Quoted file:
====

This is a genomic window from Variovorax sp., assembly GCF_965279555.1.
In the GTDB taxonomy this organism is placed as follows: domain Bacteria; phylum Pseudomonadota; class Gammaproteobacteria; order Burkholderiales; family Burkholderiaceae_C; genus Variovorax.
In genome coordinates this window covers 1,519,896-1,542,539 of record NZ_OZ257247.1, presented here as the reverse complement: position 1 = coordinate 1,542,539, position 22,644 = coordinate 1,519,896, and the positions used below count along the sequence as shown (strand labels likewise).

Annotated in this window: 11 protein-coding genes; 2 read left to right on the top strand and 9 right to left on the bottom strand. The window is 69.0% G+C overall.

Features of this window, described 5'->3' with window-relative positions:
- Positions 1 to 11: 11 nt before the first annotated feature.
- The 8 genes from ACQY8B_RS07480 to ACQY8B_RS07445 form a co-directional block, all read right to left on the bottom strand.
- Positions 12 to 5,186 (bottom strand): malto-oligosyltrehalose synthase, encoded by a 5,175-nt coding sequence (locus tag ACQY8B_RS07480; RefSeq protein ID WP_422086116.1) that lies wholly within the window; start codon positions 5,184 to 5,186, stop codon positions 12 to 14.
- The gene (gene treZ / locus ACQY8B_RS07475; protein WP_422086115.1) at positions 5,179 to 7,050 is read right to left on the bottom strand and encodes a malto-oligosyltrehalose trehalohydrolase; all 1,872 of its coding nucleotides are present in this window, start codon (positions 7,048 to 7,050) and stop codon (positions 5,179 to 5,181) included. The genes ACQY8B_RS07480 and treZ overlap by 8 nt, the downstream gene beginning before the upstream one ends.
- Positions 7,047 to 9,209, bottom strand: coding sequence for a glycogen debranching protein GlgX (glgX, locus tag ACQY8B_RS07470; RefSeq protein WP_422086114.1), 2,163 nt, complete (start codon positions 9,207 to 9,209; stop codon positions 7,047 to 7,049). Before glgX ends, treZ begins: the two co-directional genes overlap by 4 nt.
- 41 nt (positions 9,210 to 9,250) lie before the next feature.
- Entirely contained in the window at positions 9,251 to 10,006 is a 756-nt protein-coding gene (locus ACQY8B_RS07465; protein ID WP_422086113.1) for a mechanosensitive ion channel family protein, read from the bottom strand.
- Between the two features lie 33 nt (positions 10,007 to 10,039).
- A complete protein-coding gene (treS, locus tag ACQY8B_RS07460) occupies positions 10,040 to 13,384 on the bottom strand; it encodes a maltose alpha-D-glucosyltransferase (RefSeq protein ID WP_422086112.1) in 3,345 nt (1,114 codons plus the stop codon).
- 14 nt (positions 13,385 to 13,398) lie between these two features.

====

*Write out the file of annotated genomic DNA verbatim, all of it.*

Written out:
This is a genomic window from Variovorax sp., assembly GCF_965279555.1.
In the GTDB taxonomy this organism is placed as follows: domain Bacteria; phylum Pseudomonadota; class Gammaproteobacteria; order Burkholderiales; family Burkholderiaceae_C; genus Variovorax.
In genome coordinates this window covers 1,519,896-1,542,539 of record NZ_OZ257247.1, presented here as the reverse complement: position 1 = coordinate 1,542,539, position 22,644 = coordinate 1,519,896, and the positions used below count along the sequence as shown (strand labels likewise).

Annotated in this window: 11 protein-coding genes; 2 read left to right on the top strand and 9 right to left on the bottom strand. The window is 69.0% G+C overall.

Features of this window, described 5'->3' with window-relative positions:
- Positions 1 to 11: 11 nt before the first annotated feature.
- The 8 genes from ACQY8B_RS07480 to ACQY8B_RS07445 form a co-directional block, all read right to left on the bottom strand.
- Positions 12 to 5,186 (bottom strand): malto-oligosyltrehalose synthase, encoded by a 5,175-nt coding sequence (locus tag ACQY8B_RS07480; RefSeq protein ID WP_422086116.1) that lies wholly within the window; start codon positions 5,184 to 5,186, stop codon positions 12 to 14.
- The gene (gene treZ / locus ACQY8B_RS07475; protein WP_422086115.1) at positions 5,179 to 7,050 is read right to left on the bottom strand and encodes a malto-oligosyltrehalose trehalohydrolase; all 1,872 of its coding nucleotides are present in this window, start codon (positions 7,048 to 7,050) and stop codon (positions 5,179 to 5,181) included. The genes ACQY8B_RS07480 and treZ overlap by 8 nt, the downstream gene beginning before the upstream one ends.
- Positions 7,047 to 9,209, bottom strand: coding sequence for a glycogen debranching protein GlgX (glgX, locus tag ACQY8B_RS07470; RefSeq protein WP_422086114.1), 2,163 nt, complete (start codon positions 9,207 to 9,209; stop codon positions 7,047 to 7,049). Before glgX ends, treZ begins: the two co-directional genes overlap by 4 nt.
- 41 nt (positions 9,210 to 9,250) lie before the next feature.
- Entirely contained in the window at positions 9,251 to 10,006 is a 756-nt protein-coding gene (locus ACQY8B_RS07465; protein ID WP_422086113.1) for a mechanosensitive ion channel family protein, read from the bottom strand.
- Between the two features lie 33 nt (positions 10,007 to 10,039).
- A complete protein-coding gene (treS, locus tag ACQY8B_RS07460) occupies positions 10,040 to 13,384 on the bottom strand; it encodes a maltose alpha-D-glucosyltransferase (RefSeq protein ID WP_422086112.1) in 3,345 nt (1,114 codons plus the stop codon).
- 14 nt (positions 13,385 to 13,398) lie between these two features.